Only about half of the prescription drugs and other newly emerging contaminants in sewage are removed by treatment plant, according to a study by the International Joint Commission, which studies the Great Lakes.
The impact of most of these chemicals of emerging concern on the health of people and aquatic life remains unclear. Nevertheless, the commission report concludes that better water treatment is needed.
The compounds show up in low levels parts per billion or parts per trillion but aquatic life and humans arent exposed to just one at a time, but a whole mix, said Antonette Arvai, physical scientist at the International Joint Commission and the lead author of the study. We need to find which of these chemicals might hurt us.
The scientists reviewed 10 years of data from wastewater treatment plants worldwide to see how well they removed 42 compounds. The plants had a low removal rate for more than one-quarter of those chemicals. Six chemicals were detected frequently and had a low rate of removal in treated effluent: an herbicide, an anti-seizure drug, two antibiotic drugs, an antibacterial drug and an anti-inflammatory drug.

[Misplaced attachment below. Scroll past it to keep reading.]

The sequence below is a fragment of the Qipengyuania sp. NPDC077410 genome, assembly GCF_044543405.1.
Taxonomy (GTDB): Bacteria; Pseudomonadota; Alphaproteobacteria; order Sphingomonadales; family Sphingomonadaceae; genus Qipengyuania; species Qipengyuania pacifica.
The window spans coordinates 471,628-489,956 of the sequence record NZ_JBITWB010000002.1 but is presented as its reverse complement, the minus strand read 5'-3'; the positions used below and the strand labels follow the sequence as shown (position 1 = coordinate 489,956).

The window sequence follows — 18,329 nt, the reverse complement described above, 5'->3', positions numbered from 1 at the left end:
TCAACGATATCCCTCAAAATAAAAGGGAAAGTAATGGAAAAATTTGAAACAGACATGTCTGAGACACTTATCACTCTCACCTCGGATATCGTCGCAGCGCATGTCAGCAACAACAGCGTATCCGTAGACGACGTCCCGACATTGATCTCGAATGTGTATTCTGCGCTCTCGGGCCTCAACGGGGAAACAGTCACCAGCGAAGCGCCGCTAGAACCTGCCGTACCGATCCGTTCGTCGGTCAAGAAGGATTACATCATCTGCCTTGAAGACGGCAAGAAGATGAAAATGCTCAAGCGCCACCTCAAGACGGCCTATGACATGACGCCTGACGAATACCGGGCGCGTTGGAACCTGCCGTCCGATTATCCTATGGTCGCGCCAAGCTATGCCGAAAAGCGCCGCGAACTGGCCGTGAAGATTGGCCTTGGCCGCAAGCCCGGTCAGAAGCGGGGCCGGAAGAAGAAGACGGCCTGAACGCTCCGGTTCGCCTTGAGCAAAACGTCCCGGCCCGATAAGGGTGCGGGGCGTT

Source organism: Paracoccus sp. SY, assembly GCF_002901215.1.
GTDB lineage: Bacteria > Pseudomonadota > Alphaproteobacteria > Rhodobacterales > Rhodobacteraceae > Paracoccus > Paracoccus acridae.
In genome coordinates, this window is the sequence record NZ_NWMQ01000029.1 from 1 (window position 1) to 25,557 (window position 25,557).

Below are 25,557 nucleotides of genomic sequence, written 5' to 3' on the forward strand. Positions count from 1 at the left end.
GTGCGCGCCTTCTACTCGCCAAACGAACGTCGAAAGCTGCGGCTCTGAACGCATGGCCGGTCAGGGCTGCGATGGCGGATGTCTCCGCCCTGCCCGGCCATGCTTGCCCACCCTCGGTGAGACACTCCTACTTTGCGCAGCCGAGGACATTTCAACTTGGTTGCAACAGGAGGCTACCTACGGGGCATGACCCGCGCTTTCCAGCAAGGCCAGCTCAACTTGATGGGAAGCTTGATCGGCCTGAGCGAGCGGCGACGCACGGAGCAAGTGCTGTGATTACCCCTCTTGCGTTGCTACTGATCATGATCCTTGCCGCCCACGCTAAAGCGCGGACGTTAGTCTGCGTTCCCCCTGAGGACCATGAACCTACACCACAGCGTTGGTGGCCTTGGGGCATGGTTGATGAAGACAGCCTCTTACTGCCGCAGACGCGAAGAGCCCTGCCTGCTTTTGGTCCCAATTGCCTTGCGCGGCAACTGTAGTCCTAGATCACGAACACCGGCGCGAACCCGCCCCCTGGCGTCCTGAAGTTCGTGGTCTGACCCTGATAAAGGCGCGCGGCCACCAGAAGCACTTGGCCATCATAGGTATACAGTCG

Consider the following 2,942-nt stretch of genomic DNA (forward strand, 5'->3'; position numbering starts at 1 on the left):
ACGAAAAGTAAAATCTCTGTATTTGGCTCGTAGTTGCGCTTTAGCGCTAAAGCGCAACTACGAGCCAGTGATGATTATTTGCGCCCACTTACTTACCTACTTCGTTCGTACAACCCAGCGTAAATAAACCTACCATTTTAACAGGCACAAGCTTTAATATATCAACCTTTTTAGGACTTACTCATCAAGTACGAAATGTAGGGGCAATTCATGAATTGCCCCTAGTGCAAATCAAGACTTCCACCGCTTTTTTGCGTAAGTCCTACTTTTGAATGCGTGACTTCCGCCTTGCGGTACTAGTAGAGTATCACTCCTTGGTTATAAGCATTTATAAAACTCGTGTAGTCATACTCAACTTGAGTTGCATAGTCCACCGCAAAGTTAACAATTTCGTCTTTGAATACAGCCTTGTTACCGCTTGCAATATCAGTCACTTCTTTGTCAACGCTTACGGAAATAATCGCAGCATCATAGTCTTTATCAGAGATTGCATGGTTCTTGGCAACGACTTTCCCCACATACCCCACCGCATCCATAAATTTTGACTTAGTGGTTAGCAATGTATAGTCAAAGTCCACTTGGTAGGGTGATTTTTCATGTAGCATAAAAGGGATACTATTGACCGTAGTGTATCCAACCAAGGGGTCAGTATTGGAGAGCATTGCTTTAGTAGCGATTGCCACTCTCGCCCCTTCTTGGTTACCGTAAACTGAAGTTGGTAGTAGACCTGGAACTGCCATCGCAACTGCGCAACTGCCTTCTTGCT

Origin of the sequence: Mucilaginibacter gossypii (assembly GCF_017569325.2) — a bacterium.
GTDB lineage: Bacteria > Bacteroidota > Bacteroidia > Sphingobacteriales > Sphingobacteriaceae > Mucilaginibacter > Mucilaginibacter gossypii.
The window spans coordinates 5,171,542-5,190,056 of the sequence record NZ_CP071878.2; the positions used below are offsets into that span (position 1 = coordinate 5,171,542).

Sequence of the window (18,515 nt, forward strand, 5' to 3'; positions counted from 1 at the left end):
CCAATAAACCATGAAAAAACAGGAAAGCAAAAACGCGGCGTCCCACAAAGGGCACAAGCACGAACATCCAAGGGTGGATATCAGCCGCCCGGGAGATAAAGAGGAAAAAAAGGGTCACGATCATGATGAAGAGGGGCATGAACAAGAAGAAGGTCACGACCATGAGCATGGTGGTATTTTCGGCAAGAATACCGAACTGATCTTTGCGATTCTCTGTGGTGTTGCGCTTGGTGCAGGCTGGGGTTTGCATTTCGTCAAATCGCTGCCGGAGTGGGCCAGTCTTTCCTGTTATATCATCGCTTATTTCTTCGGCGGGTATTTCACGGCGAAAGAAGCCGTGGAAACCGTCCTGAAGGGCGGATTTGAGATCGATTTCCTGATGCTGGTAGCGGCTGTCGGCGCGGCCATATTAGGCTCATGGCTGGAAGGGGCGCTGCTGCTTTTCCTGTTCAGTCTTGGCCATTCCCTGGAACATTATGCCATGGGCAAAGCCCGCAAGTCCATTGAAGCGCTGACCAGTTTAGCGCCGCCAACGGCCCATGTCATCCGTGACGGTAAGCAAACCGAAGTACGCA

Caffeine, acetaminophen and estriol (a natural estrogen) also were frequently detected in sewage but, like about half of the substances examined, had high removal rates.
Plants removed one antibacterial agent of concern, triclosan–added to many personal care products like soap and toothpaste–at a “medium removal efficiency.”
Whether and how humans are exposed is also a question. Chemicals showing up in wastewater effluent doesnt necessarily mean they will be found in drinking water. But some studies have found prescription drugs in drinking water at parts-per-trillion levels. A federal study of 74 waterways used for drinking water in 25 states found 53 had traces of one or more pharmaceuticals. There are currently no federal regulations of pharmaceuticals in waste or drinking water. However, 12 pharmaceuticals are currently on the Environmental Protection Agencys list of chemicals under consideration for drinking water standards.
Most researchers expected that the large lakes would dilute pharmaceuticals quickly, but a study this summer found the drugs contaminating Lake Michigan two miles from Milwaukee sewage outfalls.
(Wastewater treatment plants) werent designed to handle these types of chemicals, said Michael Murray, a scientist with the National Wildlife Federations Great Lakes Regional Center who is on the IJCs board.
This is an edited version of an article that was originally published by Environmental Health News.
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